“Dunnes and Musgrave both came back to an extent from the UK market in the last few years, and they both thought: ‘so how can we add value so that we can maintain our sales and market share’,” said Clifford.

“Dunnes is really focused on Leinster, and Dublin in particular. It looked at the demographics of the people there, and wondered how it could hold its heartland. The people there are more into the foodie element. So Dunnes went up the value chain. It is quite noticeable that it is going after quality Irish food SMEs.”

Insiders at Dunnes Stores, meanwhile, speak of it following their customers “on a journey” as the economy improved and tastes went upmarket. Stephen’s Green, Cornelscourt and Bishopstown are seen as its three most important food hall plays.

Depth of competition

The 2015 purchase of Café Sol is usually identified as the genesis of the new approach but it actually kicked off the strategy quietly during the last recession, when it took over artisan bread brand ABC, the Alternative Bread Company. Since 2015, the takeovers and partnerships have come thick and fast.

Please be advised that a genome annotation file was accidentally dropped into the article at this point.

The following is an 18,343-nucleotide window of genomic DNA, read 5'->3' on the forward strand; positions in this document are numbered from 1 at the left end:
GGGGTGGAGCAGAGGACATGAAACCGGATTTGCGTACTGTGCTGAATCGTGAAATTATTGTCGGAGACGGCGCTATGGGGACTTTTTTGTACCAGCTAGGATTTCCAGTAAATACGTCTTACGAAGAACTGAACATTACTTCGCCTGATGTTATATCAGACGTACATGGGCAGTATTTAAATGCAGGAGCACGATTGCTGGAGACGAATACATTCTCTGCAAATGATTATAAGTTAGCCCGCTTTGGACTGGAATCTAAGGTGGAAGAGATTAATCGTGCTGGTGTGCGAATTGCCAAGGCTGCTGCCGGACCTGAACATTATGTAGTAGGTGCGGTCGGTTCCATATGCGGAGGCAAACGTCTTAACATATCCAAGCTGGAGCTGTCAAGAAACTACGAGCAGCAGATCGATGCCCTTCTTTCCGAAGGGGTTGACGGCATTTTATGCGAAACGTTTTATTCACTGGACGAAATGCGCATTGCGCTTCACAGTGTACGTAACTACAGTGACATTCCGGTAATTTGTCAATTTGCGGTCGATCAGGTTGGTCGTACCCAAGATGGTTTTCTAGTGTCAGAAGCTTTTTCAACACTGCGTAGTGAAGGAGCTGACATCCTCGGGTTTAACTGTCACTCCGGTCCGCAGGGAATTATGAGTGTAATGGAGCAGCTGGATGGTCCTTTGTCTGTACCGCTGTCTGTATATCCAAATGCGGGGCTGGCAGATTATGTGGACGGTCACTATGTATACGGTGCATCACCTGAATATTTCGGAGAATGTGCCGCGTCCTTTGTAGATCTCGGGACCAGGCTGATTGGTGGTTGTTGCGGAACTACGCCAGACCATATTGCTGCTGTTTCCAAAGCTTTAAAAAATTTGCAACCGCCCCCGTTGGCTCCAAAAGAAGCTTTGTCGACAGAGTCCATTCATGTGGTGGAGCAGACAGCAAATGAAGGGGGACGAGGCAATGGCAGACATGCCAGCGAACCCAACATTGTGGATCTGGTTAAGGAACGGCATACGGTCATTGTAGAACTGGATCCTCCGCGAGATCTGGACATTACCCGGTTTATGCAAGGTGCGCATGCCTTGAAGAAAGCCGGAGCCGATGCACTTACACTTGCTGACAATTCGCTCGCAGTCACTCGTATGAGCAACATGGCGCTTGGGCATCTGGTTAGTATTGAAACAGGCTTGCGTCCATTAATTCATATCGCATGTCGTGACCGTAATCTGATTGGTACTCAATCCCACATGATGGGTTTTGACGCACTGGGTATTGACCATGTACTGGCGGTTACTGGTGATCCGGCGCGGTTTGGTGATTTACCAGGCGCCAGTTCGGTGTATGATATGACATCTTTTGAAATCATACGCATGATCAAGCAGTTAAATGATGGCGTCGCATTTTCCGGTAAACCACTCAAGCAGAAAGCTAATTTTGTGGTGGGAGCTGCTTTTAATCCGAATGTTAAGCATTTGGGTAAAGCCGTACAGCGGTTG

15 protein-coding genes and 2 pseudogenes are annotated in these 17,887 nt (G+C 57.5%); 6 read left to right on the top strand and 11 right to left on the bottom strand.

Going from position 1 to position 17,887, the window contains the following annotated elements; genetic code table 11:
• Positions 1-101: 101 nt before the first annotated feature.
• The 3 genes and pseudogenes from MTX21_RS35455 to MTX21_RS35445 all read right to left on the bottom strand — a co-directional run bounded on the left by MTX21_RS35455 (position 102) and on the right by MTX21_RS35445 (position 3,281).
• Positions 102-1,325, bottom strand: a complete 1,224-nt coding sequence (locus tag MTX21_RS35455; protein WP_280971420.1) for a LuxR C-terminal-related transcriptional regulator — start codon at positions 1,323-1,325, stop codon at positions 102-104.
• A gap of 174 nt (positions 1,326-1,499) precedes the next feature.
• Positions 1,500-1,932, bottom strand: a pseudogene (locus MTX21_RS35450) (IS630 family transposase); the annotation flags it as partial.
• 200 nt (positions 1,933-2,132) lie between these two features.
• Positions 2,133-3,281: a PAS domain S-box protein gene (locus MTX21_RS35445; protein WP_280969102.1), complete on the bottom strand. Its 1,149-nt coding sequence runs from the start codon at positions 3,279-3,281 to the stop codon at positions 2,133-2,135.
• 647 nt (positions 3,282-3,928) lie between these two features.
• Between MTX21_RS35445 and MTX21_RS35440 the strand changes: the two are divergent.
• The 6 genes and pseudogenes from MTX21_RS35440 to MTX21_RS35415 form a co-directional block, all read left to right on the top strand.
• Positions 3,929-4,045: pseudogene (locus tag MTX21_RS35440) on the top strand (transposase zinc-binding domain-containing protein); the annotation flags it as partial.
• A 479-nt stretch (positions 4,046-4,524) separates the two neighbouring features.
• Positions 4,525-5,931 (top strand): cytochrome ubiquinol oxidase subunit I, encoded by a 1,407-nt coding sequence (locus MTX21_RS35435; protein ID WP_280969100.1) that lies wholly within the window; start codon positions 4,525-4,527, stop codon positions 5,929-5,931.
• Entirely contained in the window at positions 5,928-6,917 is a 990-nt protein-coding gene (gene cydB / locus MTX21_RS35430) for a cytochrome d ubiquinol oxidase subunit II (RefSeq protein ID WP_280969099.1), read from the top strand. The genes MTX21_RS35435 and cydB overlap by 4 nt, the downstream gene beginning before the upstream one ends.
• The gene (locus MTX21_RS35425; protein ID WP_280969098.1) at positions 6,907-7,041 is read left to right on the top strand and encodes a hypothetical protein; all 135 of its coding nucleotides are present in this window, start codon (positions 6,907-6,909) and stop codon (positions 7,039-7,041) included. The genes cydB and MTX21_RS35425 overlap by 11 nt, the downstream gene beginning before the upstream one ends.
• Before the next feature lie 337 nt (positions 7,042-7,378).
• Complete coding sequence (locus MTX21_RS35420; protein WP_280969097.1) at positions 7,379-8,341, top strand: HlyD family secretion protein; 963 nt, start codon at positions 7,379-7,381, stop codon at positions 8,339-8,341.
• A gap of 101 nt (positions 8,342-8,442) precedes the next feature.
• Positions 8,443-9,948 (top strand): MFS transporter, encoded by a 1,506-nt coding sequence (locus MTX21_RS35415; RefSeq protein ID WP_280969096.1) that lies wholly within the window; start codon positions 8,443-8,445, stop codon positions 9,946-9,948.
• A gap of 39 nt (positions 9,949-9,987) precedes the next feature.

Both Musgrave and Dunnes lost out to multinational caterer Aramark for Avoca Handweavers in 2015. The battle for epicurean supermarket chain Donnybrook Fair last year really illustrated the depth of competition between the two.

Anne Heffernan believed she had almost nailed a deal to buy Donnybrook Fair for €20 million from its founder Joe Doyle at the beginning of last year. Then it did due diligence, and believed it had reason to haggle on price.